Metals production, CO2 mineralization and LCA

Ron Zevenhoven*

*Corresponding author for this work

Research output: Contribution to journalArticleScientificpeer-review

7 Citations (Scopus)


Modern methods of metal and metal-containing materials production involve a serious consideration of the impact on the environment. Emissions of greenhouse gases and the efficiency of energy use have been used as starting points for more sustainable production for several decades, but a more complete analysis can be made using life cycle assessment (LCA). In this paper, three examples are described: the production of precipitated calcium carbonate (PCC) from steelmaking slags, the fixation of carbon dioxide (CO2) from blast furnace top gas into magnesium carbonate, and the production of metallic nanoparticles using a dry, high-voltage arc discharge process. A combination of experimental work, process simulation, and LCA gives quantitative results and guidelines for how these processes can give benefits from an environmental footprint, considering emissions and use and reuse of material resources. CO2 mineralization offers great potential for lowering emissions of this greenhouse gas. At the same time, valuable solid materials are produced from by-products and waste streams from mining and other industrial activities.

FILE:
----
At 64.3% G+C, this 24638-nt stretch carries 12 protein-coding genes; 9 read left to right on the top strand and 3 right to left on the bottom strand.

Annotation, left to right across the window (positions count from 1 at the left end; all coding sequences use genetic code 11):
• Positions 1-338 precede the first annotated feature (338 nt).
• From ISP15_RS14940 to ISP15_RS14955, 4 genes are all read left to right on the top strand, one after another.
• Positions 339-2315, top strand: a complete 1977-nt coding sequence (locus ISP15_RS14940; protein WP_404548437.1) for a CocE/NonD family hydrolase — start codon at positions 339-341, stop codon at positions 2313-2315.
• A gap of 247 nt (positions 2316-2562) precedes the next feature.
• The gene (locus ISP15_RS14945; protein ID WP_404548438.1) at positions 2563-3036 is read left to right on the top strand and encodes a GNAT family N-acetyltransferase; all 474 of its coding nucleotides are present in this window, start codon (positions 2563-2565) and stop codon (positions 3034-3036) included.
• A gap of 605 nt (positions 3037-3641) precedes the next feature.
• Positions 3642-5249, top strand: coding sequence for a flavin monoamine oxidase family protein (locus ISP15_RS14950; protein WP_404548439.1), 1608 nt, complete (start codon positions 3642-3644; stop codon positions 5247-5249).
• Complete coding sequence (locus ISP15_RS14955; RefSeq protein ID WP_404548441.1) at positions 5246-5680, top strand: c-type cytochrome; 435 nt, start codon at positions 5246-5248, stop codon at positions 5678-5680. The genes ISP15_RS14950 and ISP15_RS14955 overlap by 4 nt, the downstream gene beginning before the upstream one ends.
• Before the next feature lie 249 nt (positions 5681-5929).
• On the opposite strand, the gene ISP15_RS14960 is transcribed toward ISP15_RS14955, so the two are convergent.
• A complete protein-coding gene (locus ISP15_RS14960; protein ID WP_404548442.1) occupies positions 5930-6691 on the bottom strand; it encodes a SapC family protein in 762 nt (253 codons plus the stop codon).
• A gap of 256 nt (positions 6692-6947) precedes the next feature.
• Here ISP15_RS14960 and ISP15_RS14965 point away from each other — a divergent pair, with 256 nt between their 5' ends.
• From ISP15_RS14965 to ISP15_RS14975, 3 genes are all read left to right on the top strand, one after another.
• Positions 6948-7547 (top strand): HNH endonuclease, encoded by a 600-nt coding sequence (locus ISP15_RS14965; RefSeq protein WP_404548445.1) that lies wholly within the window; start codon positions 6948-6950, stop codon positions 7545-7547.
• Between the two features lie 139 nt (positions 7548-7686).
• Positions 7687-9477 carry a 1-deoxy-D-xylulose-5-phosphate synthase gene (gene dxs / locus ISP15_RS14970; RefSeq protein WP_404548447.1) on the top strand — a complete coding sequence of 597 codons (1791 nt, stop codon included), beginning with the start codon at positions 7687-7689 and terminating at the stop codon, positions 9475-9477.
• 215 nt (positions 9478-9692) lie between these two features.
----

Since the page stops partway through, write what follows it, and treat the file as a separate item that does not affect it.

Original languageEnglish
Article number342
Number of pages16
Issue number3
Publication statusPublished - 4 Mar 2020
MoE publication typeA1 Journal article-refereed


  • metals
  • metallic products
  • environmental impact
  • carbon capture and storage
  • CO2 mineralization
  • steelmaking slags
  • nanoparticles
  • life cycle assessment (LCA)


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